The first steps toward writing a great blog post

Here’s how to get started blogging — and how to make sure your efforts are focused on getting people to read what you’ve written.

A well-written blog post is an investment in your business. It has the power to bring people to your website, to showcase your products and establish trust between you and your prospective clients. There’s a vast amount of online advice about how to blog effectively: sometimes it’s hard to see the woods for the trees. To help you make a productive start, here are five important steps to get right if you’re thinking about blogging for the first time.

1. Establish exactly what you’re blogging about and craft the title to showcase it

Before choosing a topic to blog about, think very carefully about why someone’s going to want to read it. Prospective clients are problem-aware clients who need solutions and through internet search, they’re looking for answers. To encourage them to click on your blog post, start by crafting the title. Incorporating popular search terms tagged in html as h1 (the most important heading) can be useful but search algorithms are more sophisticated than they used to be. It pays dividends to learn a little more about how the best blog post titles work so people click on your post rather than someone else’s. Follow up your title with a strong standfirst — the the summary paragraph that sits between the title and the body text to bring the reader in a little closer.

2. Structure it so people keep reading all the way to the end

The structure of a great blog post keeps people reading and entices them to take action. But with so much content out there on the web, we make instant judgements about how useful the content’s going to be in a split second. We skim and scan and evaluate its usefulness. That’s why structure is key.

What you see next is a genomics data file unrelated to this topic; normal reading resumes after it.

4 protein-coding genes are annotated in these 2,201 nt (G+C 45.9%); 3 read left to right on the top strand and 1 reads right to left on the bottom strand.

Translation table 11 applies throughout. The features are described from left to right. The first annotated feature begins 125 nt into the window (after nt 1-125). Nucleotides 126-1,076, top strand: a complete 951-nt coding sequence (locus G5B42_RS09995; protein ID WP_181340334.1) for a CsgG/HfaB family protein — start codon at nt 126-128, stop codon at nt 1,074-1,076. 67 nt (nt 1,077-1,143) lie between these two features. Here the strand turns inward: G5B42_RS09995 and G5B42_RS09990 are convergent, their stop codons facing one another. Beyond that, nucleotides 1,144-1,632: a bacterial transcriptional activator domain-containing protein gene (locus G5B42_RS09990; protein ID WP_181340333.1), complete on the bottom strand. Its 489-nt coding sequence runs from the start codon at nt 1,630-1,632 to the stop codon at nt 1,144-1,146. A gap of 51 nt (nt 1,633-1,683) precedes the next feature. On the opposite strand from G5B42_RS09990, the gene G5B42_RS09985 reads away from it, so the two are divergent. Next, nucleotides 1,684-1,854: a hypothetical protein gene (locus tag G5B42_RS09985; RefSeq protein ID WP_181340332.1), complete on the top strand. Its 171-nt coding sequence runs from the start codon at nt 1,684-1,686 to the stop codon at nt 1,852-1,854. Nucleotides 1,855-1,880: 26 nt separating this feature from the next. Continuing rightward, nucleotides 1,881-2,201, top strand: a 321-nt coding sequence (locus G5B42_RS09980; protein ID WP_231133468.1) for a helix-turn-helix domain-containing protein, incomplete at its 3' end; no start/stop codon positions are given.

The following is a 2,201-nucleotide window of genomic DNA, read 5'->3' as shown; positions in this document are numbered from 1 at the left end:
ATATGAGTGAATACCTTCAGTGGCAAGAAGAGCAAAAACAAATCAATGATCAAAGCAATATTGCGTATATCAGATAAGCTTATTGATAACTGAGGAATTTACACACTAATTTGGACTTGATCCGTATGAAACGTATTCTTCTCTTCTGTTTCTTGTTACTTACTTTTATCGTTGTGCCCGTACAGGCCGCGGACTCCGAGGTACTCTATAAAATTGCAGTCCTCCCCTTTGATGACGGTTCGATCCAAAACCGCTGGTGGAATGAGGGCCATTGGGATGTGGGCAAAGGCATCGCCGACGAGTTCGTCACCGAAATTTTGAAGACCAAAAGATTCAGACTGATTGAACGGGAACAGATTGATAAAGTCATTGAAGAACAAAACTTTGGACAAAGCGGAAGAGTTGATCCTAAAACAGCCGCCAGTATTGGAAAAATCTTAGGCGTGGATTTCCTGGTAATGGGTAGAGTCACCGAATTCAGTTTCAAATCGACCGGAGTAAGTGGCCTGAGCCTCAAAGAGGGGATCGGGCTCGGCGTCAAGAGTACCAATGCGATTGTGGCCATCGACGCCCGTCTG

Use subheadings to break up the content of your writing. They’re visual and easily skimmable. They give the reader a sense of what the post is about at a glance. Format the subheadings as h2 tags, as Google recognises these when it crawls the web to index the content.

Numbered lists are still effective, despite their ubiquity, for ensuring readers stay with you till the end of the post. Frame these as ‘steps to success’ to encourage the reader to see them as actionable goals with strong outcomes.

3. Draft the content

As you draft your content, you’ll find that your writing voice will emerge. The writing voice should reflect your brand archetype, a persona with distinct values that represents your brand (this is worth learning more about if you haven’t already). As a general rule, keep sentences short and succinct. Use contractions (it’s rather than it is and doesn’t as opposed to does not) for readability and informality, but remember that conversational style has become ubiquitous in marketing content and copy and it can often come across as rather contrived, so until you’re confident about the impact of your writing, bear in mind that less is more.

4. Edit it and redraft it.

When you’re editing, cut down on unnecessary words and phrases. Look carefully at what is extraneous: clarity is everything. Avoid intensifiers such as ‘really’, ‘quite’, ‘fairly’ and ‘very’ and remember that the active voice is much more effective than the passive voice: ‘Take care when you remove the bread from the oven’ is much more effective than ‘Care should be taken when removing the bread from the oven’.

5. Proofread it.

Many prolific bloggers are great at writing content, but when it comes to proof-reading, they prefer to get someone to do it for them. That’s because it’s much easier to look critically at another person’s writing than it is to scrutinise your own. But if you’re just getting started or if your colleagues’ schedules are tight, then it makes sense to do your own proofing. Pay attention to apostrophes (use them for contraction and possession and never for plurals). Check homonyms such as their, there and they’re.

Featured image by Mel Poole on Unsplash. Other images by David Travis, Lance Grandahl, Green Chameleon, Lucas George Wendt and blocks on Unsplash.

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